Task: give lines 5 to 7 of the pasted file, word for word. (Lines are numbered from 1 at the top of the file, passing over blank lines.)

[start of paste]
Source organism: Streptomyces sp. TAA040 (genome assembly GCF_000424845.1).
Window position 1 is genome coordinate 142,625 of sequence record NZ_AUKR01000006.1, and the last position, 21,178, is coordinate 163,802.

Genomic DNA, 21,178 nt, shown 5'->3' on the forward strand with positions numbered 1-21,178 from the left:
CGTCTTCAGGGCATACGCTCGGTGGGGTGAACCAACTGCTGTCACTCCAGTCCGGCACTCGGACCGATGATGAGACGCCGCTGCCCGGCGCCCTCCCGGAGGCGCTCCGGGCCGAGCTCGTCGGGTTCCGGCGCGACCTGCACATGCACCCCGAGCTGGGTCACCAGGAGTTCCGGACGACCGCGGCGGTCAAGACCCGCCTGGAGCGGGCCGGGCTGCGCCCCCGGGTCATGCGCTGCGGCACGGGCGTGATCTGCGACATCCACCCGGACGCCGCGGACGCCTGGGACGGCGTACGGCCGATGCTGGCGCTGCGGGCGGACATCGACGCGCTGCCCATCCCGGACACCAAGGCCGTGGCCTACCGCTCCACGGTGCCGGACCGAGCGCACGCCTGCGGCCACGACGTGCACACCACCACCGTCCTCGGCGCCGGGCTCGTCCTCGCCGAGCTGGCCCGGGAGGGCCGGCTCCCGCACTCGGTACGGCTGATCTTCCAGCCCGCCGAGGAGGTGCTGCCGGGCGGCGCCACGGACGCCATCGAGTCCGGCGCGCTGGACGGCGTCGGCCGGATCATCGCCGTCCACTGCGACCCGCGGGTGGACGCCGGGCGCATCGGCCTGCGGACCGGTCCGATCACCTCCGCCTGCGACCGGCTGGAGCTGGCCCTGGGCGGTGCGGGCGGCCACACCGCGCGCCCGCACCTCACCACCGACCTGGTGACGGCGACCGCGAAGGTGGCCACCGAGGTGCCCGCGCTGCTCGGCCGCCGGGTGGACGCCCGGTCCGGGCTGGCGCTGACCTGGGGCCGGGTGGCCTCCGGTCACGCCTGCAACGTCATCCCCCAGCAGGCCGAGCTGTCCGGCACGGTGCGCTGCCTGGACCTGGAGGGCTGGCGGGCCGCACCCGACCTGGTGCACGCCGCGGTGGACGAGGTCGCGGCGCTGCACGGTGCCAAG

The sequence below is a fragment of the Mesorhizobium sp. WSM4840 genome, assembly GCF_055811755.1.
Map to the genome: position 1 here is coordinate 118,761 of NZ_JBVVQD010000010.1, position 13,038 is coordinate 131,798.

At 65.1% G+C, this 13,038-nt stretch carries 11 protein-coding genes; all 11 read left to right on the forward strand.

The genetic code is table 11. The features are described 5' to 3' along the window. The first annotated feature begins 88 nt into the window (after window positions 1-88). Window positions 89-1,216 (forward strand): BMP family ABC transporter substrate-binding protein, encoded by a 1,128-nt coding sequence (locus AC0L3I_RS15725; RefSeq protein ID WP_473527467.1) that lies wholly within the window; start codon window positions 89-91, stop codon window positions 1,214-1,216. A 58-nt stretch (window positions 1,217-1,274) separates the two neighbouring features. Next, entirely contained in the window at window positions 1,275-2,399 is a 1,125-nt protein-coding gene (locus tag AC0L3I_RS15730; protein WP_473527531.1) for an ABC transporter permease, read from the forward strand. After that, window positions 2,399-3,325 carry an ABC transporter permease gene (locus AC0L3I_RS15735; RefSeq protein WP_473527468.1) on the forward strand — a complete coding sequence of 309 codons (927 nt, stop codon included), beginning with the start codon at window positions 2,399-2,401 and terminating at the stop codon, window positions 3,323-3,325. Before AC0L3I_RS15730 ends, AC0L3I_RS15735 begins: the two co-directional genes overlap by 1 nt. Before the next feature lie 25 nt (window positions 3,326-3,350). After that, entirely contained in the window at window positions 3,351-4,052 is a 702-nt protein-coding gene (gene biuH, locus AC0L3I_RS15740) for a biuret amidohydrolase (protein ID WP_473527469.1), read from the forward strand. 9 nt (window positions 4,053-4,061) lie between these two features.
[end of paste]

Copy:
The sequence below is a fragment of the Mesorhizobium sp. WSM4840 genome, assembly GCF_055811755.1.
Map to the genome: position 1 here is coordinate 118,761 of NZ_JBVVQD010000010.1, position 13,038 is coordinate 131,798.

At 65.1% G+C, this 13,038-nt stretch carries 11 protein-coding genes; all 11 read left to right on the forward strand.